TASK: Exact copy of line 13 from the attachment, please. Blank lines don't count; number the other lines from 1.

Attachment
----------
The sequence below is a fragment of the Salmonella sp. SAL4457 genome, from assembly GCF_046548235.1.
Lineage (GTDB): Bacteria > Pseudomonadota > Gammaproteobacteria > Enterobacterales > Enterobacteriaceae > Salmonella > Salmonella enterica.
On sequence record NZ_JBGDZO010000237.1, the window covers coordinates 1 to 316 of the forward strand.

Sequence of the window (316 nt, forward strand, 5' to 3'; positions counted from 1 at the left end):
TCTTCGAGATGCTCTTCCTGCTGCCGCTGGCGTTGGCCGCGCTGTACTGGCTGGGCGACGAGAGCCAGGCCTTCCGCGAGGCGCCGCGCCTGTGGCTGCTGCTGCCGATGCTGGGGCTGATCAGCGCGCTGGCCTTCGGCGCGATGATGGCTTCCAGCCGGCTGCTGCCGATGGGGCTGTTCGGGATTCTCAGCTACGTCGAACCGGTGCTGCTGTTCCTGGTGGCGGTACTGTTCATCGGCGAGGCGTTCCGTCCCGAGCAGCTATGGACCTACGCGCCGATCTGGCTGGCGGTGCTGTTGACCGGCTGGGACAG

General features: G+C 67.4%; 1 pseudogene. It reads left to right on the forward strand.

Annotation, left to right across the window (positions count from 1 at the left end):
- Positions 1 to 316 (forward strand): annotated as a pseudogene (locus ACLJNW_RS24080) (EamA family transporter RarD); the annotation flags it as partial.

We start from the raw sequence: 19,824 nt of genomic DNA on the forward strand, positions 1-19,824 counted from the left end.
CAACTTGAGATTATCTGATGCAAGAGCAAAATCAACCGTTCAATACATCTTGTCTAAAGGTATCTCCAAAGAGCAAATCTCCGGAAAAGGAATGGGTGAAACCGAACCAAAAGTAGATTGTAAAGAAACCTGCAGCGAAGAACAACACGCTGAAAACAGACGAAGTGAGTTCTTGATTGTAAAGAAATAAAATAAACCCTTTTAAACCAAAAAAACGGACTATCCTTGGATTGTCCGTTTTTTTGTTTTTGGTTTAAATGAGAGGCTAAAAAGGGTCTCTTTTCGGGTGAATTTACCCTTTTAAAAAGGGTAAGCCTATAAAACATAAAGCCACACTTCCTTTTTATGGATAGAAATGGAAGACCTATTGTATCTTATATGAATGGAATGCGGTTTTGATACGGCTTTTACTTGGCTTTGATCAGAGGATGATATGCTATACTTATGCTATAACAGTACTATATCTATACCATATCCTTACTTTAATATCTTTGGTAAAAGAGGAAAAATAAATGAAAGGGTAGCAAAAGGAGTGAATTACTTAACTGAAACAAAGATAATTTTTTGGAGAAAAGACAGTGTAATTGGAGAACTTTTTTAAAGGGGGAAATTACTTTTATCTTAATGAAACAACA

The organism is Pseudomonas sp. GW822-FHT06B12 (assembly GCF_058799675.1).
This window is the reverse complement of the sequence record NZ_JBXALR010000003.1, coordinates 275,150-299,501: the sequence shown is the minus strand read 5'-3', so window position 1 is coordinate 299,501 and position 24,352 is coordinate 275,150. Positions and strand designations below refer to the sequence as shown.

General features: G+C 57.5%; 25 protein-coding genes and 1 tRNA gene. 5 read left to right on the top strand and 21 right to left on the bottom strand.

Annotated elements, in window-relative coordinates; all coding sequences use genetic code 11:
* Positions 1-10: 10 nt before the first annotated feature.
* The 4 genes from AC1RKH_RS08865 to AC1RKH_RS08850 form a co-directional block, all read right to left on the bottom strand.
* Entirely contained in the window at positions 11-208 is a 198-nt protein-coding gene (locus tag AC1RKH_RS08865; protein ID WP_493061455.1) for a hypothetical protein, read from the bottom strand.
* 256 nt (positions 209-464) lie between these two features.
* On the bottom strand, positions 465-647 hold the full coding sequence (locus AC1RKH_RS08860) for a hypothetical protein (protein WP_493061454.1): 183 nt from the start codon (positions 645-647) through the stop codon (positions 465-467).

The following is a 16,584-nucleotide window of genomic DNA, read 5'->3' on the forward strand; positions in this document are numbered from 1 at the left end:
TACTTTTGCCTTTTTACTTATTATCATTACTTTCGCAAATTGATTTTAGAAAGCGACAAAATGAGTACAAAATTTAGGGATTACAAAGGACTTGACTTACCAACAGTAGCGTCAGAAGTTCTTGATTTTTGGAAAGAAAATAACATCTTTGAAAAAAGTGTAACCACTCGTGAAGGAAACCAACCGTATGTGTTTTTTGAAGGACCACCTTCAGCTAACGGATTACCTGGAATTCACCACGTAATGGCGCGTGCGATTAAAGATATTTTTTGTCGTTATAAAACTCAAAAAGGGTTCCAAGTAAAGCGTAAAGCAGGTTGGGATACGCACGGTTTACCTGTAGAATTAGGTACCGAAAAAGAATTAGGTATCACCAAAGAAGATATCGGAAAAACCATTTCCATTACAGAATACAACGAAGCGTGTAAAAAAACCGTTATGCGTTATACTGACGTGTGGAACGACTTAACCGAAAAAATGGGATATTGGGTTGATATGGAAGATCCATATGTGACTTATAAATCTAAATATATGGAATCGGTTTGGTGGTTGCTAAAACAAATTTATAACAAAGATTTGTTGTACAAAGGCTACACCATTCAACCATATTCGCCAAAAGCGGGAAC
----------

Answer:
General features: G+C 57.5%; 25 protein-coding genes and 1 tRNA gene. 5 read left to right on the top strand and 21 right to left on the bottom strand.